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Sharp player won't recognize DVD's

Discussion in 'Electronic Repair' started by Greg Laux, Feb 9, 2006.

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  1. Greg Laux

    Greg Laux Guest

    I have a Sharp DV-SL20U DVD player that plays CD's but doesn't recognize
    DVD's. I've cleaned the lens and determined that the laser is working. Can
    anyone help bring this back to life? Thanks.
  2. Arfa Daily

    Arfa Daily Guest

    Failure to play one media type, particularly the way round that you have ie
    plays CD but not DVD, is usually due to a defective laser. As a matter of
    interest, it is very rare to have any problems related to dirty lenses, on
    DVD players. This is because the rotational speed of the disc is so high
    compared to CD, that a significant drag wind builds up under the disc, which
    keeps the lens blown clean of dust deposits.

  3. Hi!
    That's not always true. Compared to a simple audio CD player, you're right.
    However, any computer CD-ROM drive, CD burner, or even a CD player designed
    to use digital audio extraction will spin as fast or much faster than a DVD
    playback drive.

    Besides, doesn't moving more air across the pickup just result in more
    stubborn dust appearing? :)

  4. Arfa Daily

    Arfa Daily Guest

    Hi William,

    not in my experience. In many years of attending to DVD players - since they
    first appeared, I don't think that I can ever remember seeing a dusty
    pickup, like you often see on CD players, or any playability problems being
    cured by cleaning a lens, which they of course often are on CD players. I
    was originally told the ' wind under the disc ' explanation by a Toshiba TLO
    on a training course he was giving, so believe it - or not, as the fancy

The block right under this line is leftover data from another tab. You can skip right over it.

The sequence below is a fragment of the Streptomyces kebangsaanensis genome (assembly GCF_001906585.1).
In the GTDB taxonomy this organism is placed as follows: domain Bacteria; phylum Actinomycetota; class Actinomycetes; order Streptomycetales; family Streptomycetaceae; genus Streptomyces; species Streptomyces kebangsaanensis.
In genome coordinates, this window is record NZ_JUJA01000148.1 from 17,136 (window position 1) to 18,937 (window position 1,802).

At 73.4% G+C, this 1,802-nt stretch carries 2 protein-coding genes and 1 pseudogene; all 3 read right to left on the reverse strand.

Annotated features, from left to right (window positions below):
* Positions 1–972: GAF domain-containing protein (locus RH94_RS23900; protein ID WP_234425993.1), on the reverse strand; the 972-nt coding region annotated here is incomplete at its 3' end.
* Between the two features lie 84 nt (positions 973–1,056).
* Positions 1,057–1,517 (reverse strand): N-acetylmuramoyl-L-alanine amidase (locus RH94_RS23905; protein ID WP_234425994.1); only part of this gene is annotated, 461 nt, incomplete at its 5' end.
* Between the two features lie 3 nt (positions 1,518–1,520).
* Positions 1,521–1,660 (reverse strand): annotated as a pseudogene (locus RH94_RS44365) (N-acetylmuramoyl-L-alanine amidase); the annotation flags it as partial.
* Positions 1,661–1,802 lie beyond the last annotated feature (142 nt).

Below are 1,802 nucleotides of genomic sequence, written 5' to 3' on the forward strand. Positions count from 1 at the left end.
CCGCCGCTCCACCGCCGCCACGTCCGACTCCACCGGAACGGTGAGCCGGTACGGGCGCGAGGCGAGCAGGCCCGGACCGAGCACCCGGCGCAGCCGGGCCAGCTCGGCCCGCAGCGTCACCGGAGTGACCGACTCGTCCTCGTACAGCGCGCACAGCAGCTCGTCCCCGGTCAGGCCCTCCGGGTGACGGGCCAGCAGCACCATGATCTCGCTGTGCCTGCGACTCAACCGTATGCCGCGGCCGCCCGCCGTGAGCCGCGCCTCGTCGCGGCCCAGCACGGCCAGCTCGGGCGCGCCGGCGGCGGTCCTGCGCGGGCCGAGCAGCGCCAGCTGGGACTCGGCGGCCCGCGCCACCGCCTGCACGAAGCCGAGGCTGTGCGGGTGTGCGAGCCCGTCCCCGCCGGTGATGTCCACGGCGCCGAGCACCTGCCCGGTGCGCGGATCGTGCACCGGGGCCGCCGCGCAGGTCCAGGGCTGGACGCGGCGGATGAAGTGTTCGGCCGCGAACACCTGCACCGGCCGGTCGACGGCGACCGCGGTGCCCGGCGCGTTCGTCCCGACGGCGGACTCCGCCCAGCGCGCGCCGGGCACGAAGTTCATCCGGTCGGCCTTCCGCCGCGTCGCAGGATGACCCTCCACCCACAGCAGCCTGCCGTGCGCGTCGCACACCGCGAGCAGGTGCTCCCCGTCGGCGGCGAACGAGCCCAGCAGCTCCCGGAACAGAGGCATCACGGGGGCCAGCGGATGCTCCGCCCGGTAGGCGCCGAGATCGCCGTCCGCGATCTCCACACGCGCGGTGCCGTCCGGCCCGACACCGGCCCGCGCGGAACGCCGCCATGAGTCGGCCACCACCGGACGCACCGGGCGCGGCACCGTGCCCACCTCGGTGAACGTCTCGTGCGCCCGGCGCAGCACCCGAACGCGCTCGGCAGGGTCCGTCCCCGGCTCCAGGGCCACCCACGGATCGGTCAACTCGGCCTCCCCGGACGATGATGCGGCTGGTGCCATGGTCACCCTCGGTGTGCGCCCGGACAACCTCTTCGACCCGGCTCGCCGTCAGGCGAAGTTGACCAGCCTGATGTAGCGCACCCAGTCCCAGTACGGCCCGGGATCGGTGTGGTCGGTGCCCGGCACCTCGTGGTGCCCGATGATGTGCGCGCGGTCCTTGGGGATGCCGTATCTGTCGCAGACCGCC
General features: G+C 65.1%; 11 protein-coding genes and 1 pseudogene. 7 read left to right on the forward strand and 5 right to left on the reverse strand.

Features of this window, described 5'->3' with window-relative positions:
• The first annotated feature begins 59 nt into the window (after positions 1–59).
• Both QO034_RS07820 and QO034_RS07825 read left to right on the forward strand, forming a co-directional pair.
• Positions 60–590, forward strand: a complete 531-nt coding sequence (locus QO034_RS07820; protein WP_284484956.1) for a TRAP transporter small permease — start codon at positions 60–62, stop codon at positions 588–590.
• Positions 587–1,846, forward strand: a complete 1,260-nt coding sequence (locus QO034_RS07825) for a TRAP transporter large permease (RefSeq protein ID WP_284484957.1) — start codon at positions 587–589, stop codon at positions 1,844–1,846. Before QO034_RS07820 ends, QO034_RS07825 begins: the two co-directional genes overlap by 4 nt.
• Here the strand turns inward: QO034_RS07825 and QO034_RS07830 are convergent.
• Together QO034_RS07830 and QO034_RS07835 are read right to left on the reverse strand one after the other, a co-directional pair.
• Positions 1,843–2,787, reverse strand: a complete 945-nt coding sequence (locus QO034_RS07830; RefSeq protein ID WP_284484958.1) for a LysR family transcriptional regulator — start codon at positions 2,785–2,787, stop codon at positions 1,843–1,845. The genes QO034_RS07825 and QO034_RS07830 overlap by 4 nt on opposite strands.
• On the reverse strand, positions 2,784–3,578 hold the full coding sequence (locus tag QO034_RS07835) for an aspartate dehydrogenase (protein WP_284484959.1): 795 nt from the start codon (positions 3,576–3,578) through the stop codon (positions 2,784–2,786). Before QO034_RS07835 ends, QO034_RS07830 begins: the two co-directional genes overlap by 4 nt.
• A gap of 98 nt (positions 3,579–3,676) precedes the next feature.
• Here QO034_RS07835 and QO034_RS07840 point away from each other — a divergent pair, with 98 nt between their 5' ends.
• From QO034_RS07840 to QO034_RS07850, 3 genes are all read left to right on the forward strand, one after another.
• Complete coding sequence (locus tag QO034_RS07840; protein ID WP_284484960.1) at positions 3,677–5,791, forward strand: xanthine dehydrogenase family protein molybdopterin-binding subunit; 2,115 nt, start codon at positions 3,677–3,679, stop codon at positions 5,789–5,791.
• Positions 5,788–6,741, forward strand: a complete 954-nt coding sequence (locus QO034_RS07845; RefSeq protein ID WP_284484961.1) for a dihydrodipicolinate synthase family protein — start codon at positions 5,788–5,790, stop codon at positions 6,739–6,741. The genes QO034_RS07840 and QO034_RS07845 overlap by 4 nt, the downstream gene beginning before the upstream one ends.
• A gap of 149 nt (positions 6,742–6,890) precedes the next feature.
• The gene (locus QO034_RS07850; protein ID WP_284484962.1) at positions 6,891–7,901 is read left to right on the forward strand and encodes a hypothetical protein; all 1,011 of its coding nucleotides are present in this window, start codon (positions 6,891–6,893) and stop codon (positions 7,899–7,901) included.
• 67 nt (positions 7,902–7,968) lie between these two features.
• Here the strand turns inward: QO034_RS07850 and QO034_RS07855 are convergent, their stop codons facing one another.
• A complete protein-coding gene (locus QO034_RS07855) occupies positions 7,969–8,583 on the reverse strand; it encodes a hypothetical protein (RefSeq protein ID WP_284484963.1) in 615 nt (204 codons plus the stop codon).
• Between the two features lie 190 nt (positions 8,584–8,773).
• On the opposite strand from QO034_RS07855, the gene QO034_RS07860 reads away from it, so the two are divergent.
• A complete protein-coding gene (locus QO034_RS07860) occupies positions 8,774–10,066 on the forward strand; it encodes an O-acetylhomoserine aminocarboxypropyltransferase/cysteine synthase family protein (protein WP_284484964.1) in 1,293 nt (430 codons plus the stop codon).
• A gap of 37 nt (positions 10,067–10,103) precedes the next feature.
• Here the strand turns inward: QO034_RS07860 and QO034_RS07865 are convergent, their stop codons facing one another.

takes you. Always seemed like a reasonable proposition to me.

    You are of course correct in that computer CD ROM drives spin the disc up at
    very high speeds, but the fact that the drive is pretty much closed in means
    that they don't really get dusty anyway, and like DVD drives, they never fix
    by cleaning ...

    None of this alters the fact that the OP's laser is still likely to be
    faulty d;~}

  5. Ken G.

    Ken G. Guest

    Dust sticking depends on where you live . I dont see as much dust on a
    DVD lens but i have seen it . The climate is usualy very dry here and
    dusty . Dust sticks to the sides if furniture etc. far worse than i saw
    when i lived in a damper overall climate .
    If someone has a dirty house with carpet and dogs or kids the dust is
    un-controlable inside electronics here not to mention smokers film ,
    poor cooking or fireplace or oil heat ventilation .
    Here i have fixed several dvd by cleaning the lens . This inclused PS2
    units which kids mostly keep on or near the floor that suck in all the
    dirt .
  6. Greg Laux

    Greg Laux Guest

    I have determined that the laser works by putting in a transparent disc and
    looking at the laser through the disc while it searches for the dvd info.
    The laser is on. Any other thoughts?
  7. Arfa Daily

    Arfa Daily Guest

    Being able to see the laser burning, unfortunately does nothing to prove
    that the optical block overall is working, as it contains the pickup(s) as
    well. Also, being able to see the laser burning, tells you nothing about the
    output power of the laser. This is critical to correct operation of the
    optical block, and the following circuitry. Trust me, the lasers do wear
    out, and failure to play one media type, usually DVDs, is a very typical

  8. Ray L. Volts

    Ray L. Volts Guest

    Yes. Stop looking at laser beams! Seriously, though, an imperfect
    transparency might offer enough diffusion so as to decrease the danger a
    bit, but it's still not a bright idea [pardon pun] to look at it.
  9. Ken G.

    Ken G. Guest

    The lazer can light up real bright and still not work . I run into this
    all the time . Its not good to stare at a lazer
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